Welcome to 1876 and a rootin’-tootin’ America bursting with gunslingers, outlaws, and garou.
JANE (a genuine hero-eene)
Calamity’s her name, and garou hunting’s her game—when she’s not starring in Wild Bill’s Traveling Show, that is. She reckons that if a girl wants to be a legend, she should just go ahead and be one.
FRANK (*wolf whistle*)
Frank “the Pistol Prince” Butler is the Wild West’s #1 bachelor. He’s also the best sharpshooter on both sides of the Mississippi, but he’s about to meet his match. . . .
ANNIE (get your gun!)
Annie Oakley (yep, that Annie) is lookin’ for a job, not a romance, but she can’t deny there’s something about Frank she likes. Really likes. Still, she’s pretty sure that anything he can do, she can do better.
A HAIRY SITUATION
After a garou hunt goes south and Jane finds a suspicious-like bite on her arm, she turns tail for Deadwood, where there’s been talk of a garou cure. But things ain’t always what they seem—meaning the gang better hightail it after her before they’re a day late and a Jane short.
I absolutely adored the first two books written by the Lady Janies, so I knew I was going to read this one. I’m not a huge fan of historical fiction (I do find ones I love now and then) and even further, westerns are not my jam at all. I did find myself enjoying this book despite those things. The narrators really make these books so fun with their little inserts and side notes.
The characters really made this story. I love the found family trope and this book didn’t disappoint in that aspect. We follow Calamity Jane, Wild Bill, Frank, and Annie Oakley. The first three are already a team, traveling the country for their show. But they’re also undercover Garou (read: werewolves) hunters. Annie comes in when she realizes the show is going to be close to where she lives. She travels to see the show and then challenges Frank to a competition to prove that Annie is a better sharpshooter. I really loved Annie. She was such a go-getter. She’s confident in her abilities and never backed down from a challenge. She’s smart and got herself into situations that were just hilarious, but also often helpful. She sees things that the others don’t. But she also has some prejudices from her childhood that she needs to get over. Jane gets herself into some trouble early into their investigation. But rather than sharing with her makeshift family, she tries to figure a way out herself. I hate secret-keeping and there was a lot of it in this story. So, much could have been avoided if only the four had just told the whole truth to one another. Regardless, this found family got up to some real western antics. I mostly enjoyed the action and the drama. I liked that Indigenous people were included in the story as eventual friends of Annie. I thought it was a good part of the story.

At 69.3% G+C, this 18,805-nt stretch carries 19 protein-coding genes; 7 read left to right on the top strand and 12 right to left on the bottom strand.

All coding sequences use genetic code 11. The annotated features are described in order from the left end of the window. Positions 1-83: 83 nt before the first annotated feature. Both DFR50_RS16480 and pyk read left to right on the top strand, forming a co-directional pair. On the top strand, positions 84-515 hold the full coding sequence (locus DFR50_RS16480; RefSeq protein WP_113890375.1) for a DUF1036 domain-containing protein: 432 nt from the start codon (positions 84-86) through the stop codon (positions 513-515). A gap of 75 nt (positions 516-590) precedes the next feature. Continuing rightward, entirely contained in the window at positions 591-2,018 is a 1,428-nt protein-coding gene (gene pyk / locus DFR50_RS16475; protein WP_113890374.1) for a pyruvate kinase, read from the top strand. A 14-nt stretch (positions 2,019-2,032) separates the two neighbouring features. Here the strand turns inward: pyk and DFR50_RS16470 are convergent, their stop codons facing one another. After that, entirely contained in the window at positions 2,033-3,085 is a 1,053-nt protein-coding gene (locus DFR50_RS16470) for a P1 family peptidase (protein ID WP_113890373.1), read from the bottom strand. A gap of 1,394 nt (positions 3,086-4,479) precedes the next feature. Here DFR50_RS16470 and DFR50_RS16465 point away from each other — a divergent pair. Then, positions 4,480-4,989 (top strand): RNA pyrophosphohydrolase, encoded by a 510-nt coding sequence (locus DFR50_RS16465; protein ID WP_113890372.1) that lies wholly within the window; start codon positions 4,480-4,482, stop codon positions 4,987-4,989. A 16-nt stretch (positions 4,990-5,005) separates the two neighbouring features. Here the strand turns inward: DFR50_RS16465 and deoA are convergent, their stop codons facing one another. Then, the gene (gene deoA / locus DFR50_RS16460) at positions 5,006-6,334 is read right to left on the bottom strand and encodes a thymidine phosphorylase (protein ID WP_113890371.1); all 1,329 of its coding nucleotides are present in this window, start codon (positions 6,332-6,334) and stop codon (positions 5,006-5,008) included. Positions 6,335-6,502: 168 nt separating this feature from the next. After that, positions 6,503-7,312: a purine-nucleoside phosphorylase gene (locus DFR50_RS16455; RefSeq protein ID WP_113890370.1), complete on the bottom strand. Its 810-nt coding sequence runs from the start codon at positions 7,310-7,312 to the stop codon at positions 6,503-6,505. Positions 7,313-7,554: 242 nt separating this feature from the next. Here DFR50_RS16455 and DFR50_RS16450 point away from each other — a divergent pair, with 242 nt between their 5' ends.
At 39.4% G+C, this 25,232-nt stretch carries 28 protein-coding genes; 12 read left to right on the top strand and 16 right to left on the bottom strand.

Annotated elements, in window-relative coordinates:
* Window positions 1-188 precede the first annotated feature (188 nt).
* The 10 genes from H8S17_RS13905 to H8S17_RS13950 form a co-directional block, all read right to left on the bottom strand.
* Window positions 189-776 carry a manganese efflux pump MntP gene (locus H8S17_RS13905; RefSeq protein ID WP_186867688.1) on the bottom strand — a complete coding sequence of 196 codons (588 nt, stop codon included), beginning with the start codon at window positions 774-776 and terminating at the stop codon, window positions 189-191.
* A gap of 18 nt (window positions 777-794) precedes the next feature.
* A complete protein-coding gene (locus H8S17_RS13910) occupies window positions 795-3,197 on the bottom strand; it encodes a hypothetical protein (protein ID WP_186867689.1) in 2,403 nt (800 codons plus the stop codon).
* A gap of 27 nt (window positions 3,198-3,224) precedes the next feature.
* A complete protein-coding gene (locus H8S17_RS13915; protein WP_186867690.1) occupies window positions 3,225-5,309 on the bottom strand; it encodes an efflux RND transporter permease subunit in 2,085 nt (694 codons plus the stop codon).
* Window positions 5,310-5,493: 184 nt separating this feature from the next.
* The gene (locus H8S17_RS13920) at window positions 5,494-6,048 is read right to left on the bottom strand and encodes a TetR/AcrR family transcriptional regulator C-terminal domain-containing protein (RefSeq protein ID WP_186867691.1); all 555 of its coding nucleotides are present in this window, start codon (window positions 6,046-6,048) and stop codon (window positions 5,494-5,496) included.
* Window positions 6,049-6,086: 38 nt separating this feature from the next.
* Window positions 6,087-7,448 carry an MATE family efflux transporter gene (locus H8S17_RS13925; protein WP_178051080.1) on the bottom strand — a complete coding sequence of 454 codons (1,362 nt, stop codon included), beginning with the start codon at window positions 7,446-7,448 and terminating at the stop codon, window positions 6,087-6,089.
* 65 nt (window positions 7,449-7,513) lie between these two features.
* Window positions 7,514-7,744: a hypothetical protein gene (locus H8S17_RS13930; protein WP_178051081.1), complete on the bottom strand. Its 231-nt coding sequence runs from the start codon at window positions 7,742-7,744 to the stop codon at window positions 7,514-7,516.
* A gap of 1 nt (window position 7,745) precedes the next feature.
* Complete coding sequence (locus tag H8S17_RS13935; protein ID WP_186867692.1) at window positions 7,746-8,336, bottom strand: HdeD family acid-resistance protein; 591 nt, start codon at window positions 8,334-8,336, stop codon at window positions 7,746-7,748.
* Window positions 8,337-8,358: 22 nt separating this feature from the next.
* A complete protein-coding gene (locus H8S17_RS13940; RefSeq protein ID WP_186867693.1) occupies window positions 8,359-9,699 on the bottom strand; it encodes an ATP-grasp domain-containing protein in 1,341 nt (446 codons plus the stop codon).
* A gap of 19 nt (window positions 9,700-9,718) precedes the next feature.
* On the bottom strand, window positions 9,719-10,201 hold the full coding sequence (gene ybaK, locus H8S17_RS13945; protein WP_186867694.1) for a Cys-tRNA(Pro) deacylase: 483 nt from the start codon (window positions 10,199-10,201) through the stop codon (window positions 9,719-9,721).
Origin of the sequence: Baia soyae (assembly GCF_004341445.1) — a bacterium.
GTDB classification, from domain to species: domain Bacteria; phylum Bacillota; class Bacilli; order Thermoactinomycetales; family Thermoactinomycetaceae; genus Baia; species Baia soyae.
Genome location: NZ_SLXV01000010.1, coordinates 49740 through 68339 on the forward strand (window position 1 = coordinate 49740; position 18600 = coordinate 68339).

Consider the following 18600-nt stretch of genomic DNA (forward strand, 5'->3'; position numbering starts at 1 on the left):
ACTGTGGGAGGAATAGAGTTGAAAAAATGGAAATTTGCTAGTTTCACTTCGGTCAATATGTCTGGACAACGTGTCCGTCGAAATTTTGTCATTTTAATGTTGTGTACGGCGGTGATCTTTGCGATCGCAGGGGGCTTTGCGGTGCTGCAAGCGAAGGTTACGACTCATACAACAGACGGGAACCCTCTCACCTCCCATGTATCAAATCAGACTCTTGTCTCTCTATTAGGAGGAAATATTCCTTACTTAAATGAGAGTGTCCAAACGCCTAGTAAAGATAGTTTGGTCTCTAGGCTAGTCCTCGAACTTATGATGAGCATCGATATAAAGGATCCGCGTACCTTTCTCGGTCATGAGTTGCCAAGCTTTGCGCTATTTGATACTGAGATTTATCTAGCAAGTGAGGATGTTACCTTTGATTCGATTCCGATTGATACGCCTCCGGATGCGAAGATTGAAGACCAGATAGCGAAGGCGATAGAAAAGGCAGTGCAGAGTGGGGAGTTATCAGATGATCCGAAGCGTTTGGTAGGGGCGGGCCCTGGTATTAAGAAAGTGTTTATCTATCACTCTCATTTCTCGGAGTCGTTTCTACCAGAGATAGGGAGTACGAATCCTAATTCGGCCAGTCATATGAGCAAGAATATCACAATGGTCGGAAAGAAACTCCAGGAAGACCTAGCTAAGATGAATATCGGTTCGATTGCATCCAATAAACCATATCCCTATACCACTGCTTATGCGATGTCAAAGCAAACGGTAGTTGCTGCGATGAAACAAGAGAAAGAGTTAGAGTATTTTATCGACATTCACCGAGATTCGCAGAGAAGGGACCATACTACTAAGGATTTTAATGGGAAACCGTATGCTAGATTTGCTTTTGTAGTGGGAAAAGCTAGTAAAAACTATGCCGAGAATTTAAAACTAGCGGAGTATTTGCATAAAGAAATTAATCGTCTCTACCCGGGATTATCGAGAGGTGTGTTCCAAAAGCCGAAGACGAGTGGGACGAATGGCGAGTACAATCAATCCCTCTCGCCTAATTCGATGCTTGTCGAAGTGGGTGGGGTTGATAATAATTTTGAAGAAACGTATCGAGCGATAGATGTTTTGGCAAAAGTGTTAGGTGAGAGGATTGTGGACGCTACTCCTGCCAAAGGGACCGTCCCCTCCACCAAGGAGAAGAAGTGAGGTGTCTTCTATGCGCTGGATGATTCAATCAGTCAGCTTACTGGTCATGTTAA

Overall, this wasn’t a new favorite, but it was a fun read. I liked the characters. I really enjoyed the way that the Lady Janies tell their stories. There was mystery and drama, action, and suspense. It was enough to keep me interested.
Keep on reading lovelies, Amanda.